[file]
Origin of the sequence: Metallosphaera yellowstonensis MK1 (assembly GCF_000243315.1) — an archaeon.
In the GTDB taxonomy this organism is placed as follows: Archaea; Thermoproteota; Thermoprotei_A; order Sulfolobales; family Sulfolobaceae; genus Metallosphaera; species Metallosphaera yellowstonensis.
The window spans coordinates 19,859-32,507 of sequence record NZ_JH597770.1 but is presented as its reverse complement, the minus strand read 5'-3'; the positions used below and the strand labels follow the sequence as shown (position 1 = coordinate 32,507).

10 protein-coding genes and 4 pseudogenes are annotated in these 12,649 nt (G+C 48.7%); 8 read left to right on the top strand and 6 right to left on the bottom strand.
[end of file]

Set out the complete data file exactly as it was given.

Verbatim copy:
Origin of the sequence: Metallosphaera yellowstonensis MK1 (assembly GCF_000243315.1) — an archaeon.
In the GTDB taxonomy this organism is placed as follows: Archaea; Thermoproteota; Thermoprotei_A; order Sulfolobales; family Sulfolobaceae; genus Metallosphaera; species Metallosphaera yellowstonensis.
The window spans coordinates 19,859-32,507 of sequence record NZ_JH597770.1 but is presented as its reverse complement, the minus strand read 5'-3'; the positions used below and the strand labels follow the sequence as shown (position 1 = coordinate 32,507).

10 protein-coding genes and 4 pseudogenes are annotated in these 12,649 nt (G+C 48.7%); 8 read left to right on the top strand and 6 right to left on the bottom strand.